Torrent Bionnassay, swinging over

We’ve chosen to visit at a time where the crowds are generally less but the weather is not as predictable. This time last year many of the high passes were still snowed in and met many adventures with disappointment

This winter has been warmer and the snow in the high passes has already given way to melting but the weather this week is unsettled and as a result so is the schedule.

This morning’s breakfast announcement brings a switch and instead of mentally preparing for a tough hike up the face of the Aiguillette des Houches, we’re instead crossing the Col de Voza with today’s highlight being the swing bridge crossing of the Torrent Bionnassay and views of its Glacier.

A road trips kicks us off descending out of Chamonix back towards St Gervais then winding our way up to La Villette and the unrelenting Chemin des Cheveruils, a dirt road of no real account but is longer straighter and steeper than it seems at the outset.

Crystal clear mountain water flows freely in the village
The leg burning, heart racing Chemin des Cheveruils

Warmed up we level out high above the Torrent Bionnassay on a wide forest road. Unlike yesterday, several of us can walk side by side making for a great opportunity to get to know each other in this relaxed and peaceful environment.

With no traffic everyone speeds up and slows down getting to know a little bit about the strangers they’ve agreed to eat and walk with the for the next seven days. It’s like speed dating but not that speedy.

Wide wandering paths make for great places to get to know one another

The Larch shelter us from the sun, in this moist forest enclave low on the mountain, we pass many educational signs but they are all in French. Those that can translate have a go and we all have a laugh at some of the literal word associations

I have no idea what this says, ask Anne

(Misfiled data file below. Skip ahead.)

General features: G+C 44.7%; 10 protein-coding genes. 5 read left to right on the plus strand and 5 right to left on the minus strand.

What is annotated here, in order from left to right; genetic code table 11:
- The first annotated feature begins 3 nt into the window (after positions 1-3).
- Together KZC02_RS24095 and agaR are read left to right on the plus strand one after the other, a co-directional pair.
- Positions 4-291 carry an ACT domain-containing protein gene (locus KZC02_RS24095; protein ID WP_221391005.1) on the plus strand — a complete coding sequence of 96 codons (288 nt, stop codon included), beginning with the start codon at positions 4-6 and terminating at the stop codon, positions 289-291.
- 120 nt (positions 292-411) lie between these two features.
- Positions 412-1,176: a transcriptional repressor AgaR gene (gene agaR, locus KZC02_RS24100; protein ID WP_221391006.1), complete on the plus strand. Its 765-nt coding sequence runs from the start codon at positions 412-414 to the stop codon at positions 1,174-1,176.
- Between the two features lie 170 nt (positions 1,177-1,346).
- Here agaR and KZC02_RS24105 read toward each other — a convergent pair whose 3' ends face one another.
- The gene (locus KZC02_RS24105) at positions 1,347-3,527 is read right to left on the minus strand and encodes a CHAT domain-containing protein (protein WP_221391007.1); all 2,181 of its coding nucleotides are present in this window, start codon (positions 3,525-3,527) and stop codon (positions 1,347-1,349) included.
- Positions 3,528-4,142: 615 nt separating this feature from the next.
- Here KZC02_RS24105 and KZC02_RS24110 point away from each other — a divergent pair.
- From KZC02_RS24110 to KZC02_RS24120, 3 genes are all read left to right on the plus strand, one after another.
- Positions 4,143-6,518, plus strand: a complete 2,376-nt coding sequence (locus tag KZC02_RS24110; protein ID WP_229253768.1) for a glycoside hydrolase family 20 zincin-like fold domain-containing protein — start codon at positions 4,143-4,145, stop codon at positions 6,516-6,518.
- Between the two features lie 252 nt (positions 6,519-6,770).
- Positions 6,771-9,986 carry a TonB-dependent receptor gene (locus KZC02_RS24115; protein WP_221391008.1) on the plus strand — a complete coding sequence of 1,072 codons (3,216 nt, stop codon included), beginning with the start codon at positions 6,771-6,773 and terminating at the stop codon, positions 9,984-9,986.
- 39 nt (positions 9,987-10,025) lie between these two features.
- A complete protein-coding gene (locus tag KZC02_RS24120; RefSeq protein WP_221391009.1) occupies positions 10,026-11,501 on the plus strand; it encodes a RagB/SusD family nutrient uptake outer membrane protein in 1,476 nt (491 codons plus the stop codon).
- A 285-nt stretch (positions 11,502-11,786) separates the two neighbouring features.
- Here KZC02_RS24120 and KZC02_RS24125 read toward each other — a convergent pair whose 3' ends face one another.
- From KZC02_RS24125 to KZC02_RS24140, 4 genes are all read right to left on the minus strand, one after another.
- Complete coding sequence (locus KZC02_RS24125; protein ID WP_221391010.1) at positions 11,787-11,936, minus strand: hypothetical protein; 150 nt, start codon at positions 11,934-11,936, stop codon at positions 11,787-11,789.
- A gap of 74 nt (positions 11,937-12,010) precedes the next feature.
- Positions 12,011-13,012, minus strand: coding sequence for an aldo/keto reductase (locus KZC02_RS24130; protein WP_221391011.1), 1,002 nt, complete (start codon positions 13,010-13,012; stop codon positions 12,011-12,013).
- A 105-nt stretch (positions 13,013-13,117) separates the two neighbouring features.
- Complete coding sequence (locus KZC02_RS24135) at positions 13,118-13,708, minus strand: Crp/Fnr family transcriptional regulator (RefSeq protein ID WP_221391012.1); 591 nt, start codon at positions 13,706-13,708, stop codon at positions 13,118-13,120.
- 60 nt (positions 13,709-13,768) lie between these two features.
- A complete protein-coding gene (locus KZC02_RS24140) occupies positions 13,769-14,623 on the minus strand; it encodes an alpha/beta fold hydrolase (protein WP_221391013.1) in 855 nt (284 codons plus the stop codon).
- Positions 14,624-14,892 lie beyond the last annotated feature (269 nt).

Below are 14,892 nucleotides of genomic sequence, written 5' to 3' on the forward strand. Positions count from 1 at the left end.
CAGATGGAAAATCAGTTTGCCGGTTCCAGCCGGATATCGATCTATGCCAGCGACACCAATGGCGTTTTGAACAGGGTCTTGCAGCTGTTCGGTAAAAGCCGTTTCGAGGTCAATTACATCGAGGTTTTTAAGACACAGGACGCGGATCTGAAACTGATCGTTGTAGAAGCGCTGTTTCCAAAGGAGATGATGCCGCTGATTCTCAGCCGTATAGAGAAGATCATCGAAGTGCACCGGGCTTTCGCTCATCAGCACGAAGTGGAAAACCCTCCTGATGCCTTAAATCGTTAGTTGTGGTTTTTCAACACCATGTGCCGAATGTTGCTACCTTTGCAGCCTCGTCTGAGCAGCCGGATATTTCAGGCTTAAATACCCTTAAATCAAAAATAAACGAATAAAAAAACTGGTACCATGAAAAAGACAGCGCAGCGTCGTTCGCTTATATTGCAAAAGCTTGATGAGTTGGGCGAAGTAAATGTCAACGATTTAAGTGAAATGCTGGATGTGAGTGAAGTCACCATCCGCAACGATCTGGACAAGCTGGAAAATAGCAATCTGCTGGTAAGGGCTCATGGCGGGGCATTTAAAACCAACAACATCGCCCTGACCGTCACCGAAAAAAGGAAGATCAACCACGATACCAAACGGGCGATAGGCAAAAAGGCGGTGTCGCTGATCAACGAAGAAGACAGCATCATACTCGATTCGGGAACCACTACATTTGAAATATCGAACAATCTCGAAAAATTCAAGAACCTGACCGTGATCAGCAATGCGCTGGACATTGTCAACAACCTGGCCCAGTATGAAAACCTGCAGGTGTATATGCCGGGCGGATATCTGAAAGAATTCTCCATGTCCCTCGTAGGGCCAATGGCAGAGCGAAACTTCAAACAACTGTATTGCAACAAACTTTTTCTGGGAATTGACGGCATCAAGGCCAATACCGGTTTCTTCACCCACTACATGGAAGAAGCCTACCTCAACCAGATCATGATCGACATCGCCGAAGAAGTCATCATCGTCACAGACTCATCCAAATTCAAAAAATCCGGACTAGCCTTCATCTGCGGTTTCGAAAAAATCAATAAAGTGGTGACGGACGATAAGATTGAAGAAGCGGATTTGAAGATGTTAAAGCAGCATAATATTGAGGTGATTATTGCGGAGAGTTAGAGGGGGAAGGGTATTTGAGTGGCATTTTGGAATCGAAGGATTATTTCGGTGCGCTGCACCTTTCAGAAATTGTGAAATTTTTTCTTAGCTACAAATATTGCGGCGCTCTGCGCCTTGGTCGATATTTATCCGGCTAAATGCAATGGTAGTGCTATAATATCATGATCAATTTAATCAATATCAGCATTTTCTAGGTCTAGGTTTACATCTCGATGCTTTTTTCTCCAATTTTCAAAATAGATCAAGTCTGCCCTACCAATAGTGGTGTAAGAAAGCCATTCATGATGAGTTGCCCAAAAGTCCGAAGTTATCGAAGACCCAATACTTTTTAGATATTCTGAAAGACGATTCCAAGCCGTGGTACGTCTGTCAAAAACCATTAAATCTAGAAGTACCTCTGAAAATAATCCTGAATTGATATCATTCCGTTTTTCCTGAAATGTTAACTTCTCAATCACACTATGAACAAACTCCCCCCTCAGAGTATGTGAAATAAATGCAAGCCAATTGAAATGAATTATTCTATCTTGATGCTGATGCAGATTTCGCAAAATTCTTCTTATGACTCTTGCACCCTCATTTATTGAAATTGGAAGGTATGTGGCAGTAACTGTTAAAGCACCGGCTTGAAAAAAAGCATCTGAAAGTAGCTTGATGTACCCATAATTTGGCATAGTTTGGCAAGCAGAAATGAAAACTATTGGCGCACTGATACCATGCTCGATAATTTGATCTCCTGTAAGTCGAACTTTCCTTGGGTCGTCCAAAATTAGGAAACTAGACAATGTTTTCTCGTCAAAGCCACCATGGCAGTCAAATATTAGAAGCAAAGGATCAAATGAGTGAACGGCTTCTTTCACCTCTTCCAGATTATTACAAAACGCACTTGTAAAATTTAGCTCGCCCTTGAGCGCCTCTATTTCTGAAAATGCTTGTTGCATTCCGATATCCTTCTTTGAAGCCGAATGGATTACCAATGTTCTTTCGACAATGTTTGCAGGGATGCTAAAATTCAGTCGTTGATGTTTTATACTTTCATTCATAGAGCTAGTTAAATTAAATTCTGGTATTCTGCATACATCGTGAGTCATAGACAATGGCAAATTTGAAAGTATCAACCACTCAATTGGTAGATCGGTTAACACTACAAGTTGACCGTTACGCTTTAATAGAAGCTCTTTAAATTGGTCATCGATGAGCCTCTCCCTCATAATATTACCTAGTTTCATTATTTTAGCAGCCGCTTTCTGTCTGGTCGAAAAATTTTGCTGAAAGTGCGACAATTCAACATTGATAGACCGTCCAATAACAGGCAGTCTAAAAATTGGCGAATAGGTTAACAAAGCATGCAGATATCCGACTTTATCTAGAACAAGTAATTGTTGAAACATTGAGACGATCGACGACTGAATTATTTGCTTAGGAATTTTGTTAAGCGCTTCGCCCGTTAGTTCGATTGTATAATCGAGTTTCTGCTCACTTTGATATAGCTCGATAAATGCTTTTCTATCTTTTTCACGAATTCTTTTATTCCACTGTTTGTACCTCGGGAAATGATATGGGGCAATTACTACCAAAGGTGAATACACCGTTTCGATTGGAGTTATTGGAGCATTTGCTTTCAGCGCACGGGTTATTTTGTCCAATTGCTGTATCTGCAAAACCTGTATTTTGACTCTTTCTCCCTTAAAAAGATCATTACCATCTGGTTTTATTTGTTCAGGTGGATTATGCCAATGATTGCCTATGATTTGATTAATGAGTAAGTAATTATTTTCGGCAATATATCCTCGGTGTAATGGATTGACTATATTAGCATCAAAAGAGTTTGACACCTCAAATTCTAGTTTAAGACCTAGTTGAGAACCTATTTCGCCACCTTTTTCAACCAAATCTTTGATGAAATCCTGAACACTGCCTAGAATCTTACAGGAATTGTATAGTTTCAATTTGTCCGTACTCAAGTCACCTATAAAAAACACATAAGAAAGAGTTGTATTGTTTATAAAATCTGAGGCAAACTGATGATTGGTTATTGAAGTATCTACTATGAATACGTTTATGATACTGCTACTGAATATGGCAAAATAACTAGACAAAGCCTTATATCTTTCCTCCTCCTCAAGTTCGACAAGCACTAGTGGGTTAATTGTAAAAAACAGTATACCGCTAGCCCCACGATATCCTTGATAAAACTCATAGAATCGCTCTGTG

With any signs of the habitation long behind us we veer off the trail and the real walking begins, pine needles, roots and rocks, this feels more like it.

The forest cools on what is otherwise a warm day as we further ascend towards our adventure of the day the swing bridge across Torrent Bionnassay. The sounds of the water filters through the trees, it’s too early to be anywhere near the torrent. The sound gets louder and now dominates the atmosphere, crashing and splashing, the cacophony of cascades leads to a beautiful oasis in what has otherwise been a dry walk.

High above the valley the climb begins

Before us the trees give way to a rocky escarpment, water in free fall from its top smashing on the granite below. The slight wind catches it and curls it like a tail, water turns to mist and escapes it perilous end.

Beautiful place for a cool down and morning tea

I’m drawn in and find a spot in the mist, but it’s not enough, carefully navigating the collision of rocks I wind my way to a pool where the mist coats me like a cool blanket, my spirit of adventure alive I push further toward the cascade slipping on the mossy rocks and just saving myself from a plunge.

The mist is strong and soon I find even my hydrophobic clothing can no longer resist this moist retreat, succumbing to the saturating flow.